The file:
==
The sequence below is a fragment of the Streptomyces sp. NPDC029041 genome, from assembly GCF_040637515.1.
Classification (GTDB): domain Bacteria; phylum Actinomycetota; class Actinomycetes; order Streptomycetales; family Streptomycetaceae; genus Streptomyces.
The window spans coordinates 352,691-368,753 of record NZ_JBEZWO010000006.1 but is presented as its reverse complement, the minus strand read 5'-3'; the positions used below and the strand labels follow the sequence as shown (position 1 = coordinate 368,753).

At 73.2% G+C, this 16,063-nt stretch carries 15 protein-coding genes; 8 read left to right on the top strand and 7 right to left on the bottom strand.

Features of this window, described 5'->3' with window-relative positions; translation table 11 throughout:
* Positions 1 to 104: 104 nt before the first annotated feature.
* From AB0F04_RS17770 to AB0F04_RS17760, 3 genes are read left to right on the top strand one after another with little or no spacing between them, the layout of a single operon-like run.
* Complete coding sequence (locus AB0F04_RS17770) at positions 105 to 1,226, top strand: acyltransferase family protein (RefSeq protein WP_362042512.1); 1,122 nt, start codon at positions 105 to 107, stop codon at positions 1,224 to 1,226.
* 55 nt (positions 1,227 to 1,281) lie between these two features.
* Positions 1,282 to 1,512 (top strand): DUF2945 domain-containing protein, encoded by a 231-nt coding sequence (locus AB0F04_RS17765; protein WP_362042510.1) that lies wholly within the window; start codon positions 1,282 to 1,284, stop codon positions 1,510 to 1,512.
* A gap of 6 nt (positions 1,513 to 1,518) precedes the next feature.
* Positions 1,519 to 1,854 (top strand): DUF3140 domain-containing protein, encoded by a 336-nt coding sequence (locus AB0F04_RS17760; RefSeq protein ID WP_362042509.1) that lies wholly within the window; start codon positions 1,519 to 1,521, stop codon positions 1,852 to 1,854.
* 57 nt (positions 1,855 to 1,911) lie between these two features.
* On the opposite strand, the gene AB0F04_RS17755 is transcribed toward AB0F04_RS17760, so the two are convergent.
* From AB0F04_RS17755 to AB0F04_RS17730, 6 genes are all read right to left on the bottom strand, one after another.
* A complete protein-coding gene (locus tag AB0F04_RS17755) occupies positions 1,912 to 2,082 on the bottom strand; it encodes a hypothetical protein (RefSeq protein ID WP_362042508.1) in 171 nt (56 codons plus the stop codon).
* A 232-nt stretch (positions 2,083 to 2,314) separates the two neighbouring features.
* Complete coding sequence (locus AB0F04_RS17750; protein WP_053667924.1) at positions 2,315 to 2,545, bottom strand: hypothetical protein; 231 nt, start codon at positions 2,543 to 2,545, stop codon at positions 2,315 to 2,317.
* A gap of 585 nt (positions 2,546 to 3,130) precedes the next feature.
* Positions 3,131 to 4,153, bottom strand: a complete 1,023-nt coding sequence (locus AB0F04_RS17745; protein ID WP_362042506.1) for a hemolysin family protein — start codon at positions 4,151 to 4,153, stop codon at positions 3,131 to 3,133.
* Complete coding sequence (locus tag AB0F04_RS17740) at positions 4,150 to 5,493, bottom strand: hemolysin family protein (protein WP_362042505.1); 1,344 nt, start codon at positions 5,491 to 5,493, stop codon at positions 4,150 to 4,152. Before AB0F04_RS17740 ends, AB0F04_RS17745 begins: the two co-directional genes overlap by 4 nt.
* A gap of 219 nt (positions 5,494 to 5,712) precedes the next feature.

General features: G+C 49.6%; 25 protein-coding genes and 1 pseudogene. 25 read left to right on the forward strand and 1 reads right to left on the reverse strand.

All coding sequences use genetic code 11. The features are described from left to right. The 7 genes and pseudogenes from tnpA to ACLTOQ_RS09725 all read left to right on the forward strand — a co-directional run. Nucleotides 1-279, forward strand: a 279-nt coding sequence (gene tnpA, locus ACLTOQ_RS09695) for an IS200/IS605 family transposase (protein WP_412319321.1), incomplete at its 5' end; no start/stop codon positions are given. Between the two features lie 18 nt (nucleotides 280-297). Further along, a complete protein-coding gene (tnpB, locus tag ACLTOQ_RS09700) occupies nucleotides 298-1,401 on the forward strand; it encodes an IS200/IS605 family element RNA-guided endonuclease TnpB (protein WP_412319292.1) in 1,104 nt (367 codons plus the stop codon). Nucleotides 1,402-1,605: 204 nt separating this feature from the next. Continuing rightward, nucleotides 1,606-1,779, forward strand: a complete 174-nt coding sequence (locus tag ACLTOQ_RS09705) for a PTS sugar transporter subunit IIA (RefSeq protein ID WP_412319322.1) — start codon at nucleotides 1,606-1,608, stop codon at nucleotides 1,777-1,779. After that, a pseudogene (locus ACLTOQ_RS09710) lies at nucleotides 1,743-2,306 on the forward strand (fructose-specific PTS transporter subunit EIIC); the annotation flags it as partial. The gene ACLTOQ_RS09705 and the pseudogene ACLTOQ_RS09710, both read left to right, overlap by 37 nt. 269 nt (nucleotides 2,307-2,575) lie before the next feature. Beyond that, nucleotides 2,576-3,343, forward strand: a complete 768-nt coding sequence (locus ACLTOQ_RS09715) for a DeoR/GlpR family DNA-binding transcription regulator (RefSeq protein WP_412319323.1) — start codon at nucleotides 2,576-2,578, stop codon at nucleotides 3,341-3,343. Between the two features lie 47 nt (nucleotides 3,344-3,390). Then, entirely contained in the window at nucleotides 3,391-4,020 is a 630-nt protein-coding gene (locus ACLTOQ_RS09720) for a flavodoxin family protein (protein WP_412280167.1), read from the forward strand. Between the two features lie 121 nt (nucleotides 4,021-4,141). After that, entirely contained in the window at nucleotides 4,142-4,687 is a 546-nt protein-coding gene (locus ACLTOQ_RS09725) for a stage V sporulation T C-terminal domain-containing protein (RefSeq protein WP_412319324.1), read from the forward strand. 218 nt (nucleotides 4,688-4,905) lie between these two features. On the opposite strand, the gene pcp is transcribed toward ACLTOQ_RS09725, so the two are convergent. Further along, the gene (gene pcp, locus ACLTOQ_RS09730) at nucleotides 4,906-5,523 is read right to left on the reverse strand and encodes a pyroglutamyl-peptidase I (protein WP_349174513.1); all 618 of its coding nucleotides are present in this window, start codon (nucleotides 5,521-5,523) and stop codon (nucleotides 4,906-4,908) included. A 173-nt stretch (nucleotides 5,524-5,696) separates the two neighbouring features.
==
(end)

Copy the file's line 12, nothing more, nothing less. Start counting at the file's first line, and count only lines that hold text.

* Positions 1,519 to 1,854 (top strand): DUF3140 domain-containing protein, encoded by a 336-nt coding sequence (locus AB0F04_RS17760; RefSeq protein ID WP_362042509.1) that lies wholly within the window; start codon positions 1,519 to 1,521, stop codon positions 1,852 to 1,854.